Construction engineer Khaya Maloney grows hops – the key ingredient in beer – hydroponically on a rooftop in Constitution Hill in Johannesburg.
Maloney, who studied civil engineering, worked in the corporate sector for a year and just knew he didn’t like it. He has always been interested in agro-entrepreneurship and started researching the type of crops to work with. It came after he saw a similar project unfold in New York while watching Carte Blanche in 2017.
Its 300 m2 urban farm, Afrileap, started in 2018 as a leap of faith. Without any training in agriculture or hydroponics, he decided to join an urban agricultural incubator to bring his vision of growing hops to life.
“I joined an incubator called WIBC [Wouldn’t It Be Cool]. They had a New Urban Agriculture Initiative (UAI) where they help budding young farmers to grow or start an agriculture in the city center, âsaid Maloney. The program, which plans to have 100 farms on 100 rooftops around Johannesburg, goes through various business models and the ways in which farmers run a farming business, including lessons in hydroponics, among others.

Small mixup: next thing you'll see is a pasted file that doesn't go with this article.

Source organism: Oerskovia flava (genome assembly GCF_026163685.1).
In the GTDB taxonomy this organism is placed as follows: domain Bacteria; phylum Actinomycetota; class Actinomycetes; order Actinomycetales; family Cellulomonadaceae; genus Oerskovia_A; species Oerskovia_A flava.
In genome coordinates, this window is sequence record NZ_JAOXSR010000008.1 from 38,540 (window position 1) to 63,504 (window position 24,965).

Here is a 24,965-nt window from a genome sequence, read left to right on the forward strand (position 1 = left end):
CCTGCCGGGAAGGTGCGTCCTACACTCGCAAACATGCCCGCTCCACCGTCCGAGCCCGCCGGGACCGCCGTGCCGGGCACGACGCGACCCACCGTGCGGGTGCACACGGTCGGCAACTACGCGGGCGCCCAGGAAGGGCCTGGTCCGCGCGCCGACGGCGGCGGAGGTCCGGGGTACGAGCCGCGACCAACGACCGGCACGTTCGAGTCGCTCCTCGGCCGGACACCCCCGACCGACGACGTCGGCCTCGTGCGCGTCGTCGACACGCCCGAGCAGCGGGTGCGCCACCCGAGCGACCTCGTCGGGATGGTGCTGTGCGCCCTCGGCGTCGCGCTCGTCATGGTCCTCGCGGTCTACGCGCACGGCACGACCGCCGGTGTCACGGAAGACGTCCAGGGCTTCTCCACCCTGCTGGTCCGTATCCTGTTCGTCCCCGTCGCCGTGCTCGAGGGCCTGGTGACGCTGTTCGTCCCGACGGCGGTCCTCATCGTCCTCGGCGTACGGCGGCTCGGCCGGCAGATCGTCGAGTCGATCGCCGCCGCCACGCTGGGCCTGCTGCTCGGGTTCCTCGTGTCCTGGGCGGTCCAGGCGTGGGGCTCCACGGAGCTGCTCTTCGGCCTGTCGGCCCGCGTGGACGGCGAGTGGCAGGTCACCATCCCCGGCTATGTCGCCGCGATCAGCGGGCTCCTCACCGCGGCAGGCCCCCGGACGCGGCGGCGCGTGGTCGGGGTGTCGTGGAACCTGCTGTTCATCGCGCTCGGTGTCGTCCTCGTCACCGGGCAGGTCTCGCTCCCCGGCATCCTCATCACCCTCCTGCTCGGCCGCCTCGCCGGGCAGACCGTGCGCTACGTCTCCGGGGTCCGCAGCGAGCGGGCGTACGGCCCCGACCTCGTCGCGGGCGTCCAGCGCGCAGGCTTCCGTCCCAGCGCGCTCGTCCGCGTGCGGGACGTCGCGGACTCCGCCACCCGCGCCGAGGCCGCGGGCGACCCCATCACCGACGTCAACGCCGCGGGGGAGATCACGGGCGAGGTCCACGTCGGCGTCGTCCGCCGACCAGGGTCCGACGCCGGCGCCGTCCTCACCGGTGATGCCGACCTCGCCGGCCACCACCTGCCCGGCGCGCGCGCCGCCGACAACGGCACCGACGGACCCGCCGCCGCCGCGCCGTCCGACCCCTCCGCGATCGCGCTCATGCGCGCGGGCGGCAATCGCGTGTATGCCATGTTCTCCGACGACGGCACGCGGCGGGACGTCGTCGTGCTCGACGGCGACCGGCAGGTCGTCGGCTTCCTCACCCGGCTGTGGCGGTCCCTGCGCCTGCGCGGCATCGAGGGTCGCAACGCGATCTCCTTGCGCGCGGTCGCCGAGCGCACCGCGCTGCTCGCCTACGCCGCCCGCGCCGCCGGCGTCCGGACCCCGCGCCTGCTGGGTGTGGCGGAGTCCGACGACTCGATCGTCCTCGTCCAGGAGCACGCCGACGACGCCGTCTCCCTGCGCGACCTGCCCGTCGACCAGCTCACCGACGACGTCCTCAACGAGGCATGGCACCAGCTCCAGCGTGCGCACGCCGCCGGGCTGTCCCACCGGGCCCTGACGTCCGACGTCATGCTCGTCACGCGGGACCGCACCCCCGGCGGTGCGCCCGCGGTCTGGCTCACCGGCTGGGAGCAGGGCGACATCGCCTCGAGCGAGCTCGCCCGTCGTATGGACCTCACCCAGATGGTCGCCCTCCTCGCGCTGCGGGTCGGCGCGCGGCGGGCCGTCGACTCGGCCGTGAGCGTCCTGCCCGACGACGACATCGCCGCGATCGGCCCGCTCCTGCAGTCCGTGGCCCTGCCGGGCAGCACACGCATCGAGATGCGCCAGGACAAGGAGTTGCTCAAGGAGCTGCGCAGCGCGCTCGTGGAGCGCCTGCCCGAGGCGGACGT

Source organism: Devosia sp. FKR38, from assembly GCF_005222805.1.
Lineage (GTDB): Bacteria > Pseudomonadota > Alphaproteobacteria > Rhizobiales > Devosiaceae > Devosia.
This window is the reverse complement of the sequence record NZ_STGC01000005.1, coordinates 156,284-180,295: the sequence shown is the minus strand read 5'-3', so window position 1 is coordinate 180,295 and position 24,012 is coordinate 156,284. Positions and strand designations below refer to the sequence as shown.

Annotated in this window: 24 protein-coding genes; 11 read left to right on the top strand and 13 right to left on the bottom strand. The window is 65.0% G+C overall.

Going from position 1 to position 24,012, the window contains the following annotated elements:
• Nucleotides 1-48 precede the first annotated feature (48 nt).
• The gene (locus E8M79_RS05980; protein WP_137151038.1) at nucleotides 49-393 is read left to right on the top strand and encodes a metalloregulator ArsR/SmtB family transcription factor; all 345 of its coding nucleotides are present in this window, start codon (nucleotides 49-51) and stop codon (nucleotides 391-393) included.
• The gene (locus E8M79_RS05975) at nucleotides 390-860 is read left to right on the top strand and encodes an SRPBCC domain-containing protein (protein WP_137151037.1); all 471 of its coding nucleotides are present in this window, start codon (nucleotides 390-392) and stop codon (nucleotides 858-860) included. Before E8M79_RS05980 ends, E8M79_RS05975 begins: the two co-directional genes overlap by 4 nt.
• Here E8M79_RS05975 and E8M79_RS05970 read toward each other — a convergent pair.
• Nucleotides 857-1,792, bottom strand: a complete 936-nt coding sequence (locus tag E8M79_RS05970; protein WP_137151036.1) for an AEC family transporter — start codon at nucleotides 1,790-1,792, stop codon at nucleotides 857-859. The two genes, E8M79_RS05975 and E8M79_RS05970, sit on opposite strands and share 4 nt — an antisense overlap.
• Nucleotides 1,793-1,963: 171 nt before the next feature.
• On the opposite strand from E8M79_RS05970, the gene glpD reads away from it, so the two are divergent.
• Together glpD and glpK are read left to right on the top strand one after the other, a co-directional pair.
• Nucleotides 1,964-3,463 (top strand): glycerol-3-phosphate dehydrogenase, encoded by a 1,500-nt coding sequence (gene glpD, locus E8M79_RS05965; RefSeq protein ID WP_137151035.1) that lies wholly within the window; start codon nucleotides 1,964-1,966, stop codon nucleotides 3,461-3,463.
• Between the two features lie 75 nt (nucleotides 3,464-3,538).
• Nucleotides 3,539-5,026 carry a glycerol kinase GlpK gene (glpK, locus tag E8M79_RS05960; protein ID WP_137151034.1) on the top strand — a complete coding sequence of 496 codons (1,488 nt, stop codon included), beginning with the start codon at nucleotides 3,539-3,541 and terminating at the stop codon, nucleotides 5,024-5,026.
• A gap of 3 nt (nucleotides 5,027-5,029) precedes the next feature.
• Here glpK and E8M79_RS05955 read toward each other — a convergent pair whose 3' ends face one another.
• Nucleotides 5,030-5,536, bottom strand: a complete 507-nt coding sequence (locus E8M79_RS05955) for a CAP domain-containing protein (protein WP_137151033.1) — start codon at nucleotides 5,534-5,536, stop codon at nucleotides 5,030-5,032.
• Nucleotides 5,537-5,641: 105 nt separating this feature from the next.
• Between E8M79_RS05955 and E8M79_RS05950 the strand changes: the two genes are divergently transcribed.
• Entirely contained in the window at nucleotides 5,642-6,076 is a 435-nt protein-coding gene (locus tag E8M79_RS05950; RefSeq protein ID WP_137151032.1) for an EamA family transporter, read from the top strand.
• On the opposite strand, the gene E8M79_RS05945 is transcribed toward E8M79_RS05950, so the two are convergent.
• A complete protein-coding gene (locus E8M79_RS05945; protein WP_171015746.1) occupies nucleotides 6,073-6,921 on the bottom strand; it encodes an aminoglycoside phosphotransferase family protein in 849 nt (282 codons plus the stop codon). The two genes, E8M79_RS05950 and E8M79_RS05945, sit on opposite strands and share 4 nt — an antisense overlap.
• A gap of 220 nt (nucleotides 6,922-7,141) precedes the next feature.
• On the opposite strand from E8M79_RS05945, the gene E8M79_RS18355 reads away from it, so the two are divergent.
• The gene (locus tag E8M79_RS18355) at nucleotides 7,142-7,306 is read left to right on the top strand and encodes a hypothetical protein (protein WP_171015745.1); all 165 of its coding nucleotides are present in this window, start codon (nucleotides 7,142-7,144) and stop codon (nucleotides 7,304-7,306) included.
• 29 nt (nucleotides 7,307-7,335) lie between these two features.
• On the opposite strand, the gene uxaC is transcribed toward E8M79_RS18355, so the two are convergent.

Maloney decided to grow hops because the hop cultivation industry is relatively small in South Africa and because he also wanted to break into the monopoly on hop cultivation. “I chose hops because hops are a region specific crop that only grows in George in the South Cape because environmental factors are beneficial for its growth.”
Thanks to the incubator, Maloney underwent various experimental phases. He was provided with rhizomes to see if it was possible for this crop to grow in a greenhouse in Johannesburg.
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